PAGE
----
Brian Geffen, president of Duds by Dudes

Being a college student is like attending one big fashion show and the entire campus is the runway. Hundreds of students are showing off their trendiest styles on a daily basis to all of their peers and thrift finds have become a big staple for this generation across the US.

College Merch Stores Are Going Retro

College stores have also joined in on the thrifting trend and are carrying merch that not only looks as if it was worn in the early 2000’s but they’re offering product with that with the thrifted, worn in look. Blank apparel is being manufactured to look worn and broken in and then being decorated to look “vintage.” Decoration techniques being used are trying to create a faded, distressed, nostalgic, look. Garments are NEW but destressing is added in production and/or post production by the graphic.

In Photo: University team merch stores are now selling apparel with washed out designs to create that aged look of thrifted apparel. This "Zen T-Shirt" by J. America comes ready with a washed appearance. 

Retailers Are Jumping on the Bandwagon

Popular retailers are taking note and wanting to join in on the thrifting trend as well. Even though they aren’t selling merchandise that is used they are recreating classics that you wouldn’t know weren’t vintage. Urban Outfitters has an entire collection of early 2000’s coveted brands, Ed Hardy, Juicy Couture, and Converse just to name a few, and it includes everything like iconic trucker caps, velour tracksuits, butterfly clips, graphic tees, colorful sunglasses, bucket caps, funky socks and accessories, and hightops.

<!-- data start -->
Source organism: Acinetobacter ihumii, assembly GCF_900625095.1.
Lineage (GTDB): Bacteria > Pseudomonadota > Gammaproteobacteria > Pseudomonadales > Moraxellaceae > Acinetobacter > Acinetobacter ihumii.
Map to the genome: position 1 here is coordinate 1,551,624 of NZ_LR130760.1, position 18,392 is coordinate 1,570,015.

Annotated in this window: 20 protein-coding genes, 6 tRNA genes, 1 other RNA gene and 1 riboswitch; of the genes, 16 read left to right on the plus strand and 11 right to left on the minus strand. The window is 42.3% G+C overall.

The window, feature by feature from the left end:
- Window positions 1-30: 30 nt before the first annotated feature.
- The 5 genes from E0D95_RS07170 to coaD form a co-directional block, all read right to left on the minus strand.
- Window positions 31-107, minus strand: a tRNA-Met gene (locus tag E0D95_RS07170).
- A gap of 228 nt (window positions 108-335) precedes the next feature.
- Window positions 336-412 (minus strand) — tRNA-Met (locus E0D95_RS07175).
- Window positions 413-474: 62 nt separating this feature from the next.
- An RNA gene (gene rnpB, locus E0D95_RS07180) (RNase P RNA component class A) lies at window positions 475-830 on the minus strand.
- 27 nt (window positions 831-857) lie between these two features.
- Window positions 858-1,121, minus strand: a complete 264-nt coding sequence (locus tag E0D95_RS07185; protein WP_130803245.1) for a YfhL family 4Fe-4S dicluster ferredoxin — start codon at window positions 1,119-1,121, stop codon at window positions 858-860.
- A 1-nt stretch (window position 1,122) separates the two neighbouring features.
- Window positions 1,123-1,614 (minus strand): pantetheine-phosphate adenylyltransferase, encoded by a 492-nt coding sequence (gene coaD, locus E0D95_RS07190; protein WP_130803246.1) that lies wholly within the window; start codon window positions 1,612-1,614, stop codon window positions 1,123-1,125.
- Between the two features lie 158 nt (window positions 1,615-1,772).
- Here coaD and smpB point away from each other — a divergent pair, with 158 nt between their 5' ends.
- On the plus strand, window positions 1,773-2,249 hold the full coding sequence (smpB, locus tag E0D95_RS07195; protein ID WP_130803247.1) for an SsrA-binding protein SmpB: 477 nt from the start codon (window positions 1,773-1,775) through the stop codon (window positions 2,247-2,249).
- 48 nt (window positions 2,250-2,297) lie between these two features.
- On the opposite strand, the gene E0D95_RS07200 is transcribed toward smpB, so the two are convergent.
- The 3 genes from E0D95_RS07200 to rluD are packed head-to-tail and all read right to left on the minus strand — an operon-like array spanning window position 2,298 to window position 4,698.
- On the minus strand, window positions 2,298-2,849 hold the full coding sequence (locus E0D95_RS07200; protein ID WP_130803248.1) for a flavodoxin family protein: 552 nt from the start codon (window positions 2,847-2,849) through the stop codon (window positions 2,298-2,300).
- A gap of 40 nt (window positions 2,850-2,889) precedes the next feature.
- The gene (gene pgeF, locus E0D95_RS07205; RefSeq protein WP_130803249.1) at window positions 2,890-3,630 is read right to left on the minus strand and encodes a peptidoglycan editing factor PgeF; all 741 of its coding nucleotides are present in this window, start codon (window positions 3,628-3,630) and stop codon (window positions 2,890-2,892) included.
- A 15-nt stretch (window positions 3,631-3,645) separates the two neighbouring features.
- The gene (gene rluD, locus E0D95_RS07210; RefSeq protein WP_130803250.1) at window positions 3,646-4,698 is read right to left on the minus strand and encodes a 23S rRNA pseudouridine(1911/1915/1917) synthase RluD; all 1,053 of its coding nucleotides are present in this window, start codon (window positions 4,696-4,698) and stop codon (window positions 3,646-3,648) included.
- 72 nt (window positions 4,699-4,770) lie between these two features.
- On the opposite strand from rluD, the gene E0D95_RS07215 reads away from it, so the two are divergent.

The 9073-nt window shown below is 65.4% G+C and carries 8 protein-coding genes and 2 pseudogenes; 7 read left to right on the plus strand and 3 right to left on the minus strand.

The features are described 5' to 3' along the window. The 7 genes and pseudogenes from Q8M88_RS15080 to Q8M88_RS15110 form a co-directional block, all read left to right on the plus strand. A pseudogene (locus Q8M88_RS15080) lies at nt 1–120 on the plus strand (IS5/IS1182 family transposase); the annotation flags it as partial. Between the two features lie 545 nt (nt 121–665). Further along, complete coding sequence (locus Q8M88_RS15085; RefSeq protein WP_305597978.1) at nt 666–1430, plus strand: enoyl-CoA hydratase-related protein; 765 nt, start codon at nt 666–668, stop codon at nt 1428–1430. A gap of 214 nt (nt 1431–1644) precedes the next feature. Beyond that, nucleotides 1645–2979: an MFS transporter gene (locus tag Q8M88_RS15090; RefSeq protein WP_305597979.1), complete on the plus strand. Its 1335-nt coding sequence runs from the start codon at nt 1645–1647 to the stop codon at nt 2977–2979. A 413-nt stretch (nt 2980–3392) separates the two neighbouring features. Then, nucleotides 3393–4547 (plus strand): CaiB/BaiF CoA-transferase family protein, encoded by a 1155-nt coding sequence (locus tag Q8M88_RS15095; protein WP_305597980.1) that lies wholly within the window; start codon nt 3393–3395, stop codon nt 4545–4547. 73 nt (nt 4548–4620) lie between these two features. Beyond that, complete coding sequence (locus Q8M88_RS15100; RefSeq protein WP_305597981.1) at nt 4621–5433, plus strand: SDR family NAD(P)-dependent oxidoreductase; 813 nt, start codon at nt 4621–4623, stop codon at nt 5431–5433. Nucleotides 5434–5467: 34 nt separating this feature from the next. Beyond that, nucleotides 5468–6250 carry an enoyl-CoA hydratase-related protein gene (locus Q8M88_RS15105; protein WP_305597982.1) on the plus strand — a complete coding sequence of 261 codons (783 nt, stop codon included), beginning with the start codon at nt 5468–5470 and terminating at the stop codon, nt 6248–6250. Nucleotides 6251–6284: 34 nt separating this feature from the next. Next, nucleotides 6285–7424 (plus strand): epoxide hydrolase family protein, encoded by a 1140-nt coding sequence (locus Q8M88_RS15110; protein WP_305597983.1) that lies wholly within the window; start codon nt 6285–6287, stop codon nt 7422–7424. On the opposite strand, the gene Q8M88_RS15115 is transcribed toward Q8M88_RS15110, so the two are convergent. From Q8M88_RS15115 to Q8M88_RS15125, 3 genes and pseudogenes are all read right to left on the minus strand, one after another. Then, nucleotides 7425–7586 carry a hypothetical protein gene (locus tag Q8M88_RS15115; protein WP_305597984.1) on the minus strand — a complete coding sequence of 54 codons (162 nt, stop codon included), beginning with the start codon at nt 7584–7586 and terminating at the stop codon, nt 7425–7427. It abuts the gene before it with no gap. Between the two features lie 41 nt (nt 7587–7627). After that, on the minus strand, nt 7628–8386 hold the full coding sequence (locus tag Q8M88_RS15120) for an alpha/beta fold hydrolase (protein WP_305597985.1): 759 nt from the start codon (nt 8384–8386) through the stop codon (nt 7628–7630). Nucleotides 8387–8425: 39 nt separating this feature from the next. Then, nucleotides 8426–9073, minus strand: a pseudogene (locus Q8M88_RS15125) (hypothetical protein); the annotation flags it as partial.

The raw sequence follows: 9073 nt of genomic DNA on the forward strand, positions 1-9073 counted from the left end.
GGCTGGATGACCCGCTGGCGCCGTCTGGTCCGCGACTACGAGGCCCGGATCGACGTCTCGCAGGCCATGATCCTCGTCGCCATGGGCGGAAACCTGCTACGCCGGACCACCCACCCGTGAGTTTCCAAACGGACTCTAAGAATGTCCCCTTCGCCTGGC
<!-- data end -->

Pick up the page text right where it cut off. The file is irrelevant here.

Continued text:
A Response to Fast-Fashion?

Environmental sustainability and thrifting comes with a bigger, more important message other than just being “cool.” It is helping the environment by simply reusing and recycling clothing. The average life cycle of clothing has become extremely short and a lot of fast-fashion items are ending up in landfills. The trends come and go so quickly, that clothes are being produced and thrown away more than ever before.

( In photo: The Alternative Eco-Jersey Hoodie is something that can give you the best of both worlds with a vintage texture and sustainable construction made using 6.25% recycled polyester and 6.25% organic cotton. )

Thrifting gives the eco-conscious a way of being fashionable and sustainable, which is something everyone in the decorated apparel industry should stay mindful of. You can use this to your advantage by offering apparel from brands like Alternative, Adidas, Hanes, Kastlfel and SoftShirts, when you need to create that nostalgic retro look for clients – especially those selling to college students. They've done a great job at trying to lead the charge on improving sustainable and ethical manufacturing practices.

Thrifting has now become an increasingly popular way of life in modern culture, and even if people aren’t keen on wearing a vintage piece that someone else has worn, you can still achieve the look of it all. Hey-fake it till you make it right? Your piece may live on forever.

Mar 24, 2022
Andi Goeing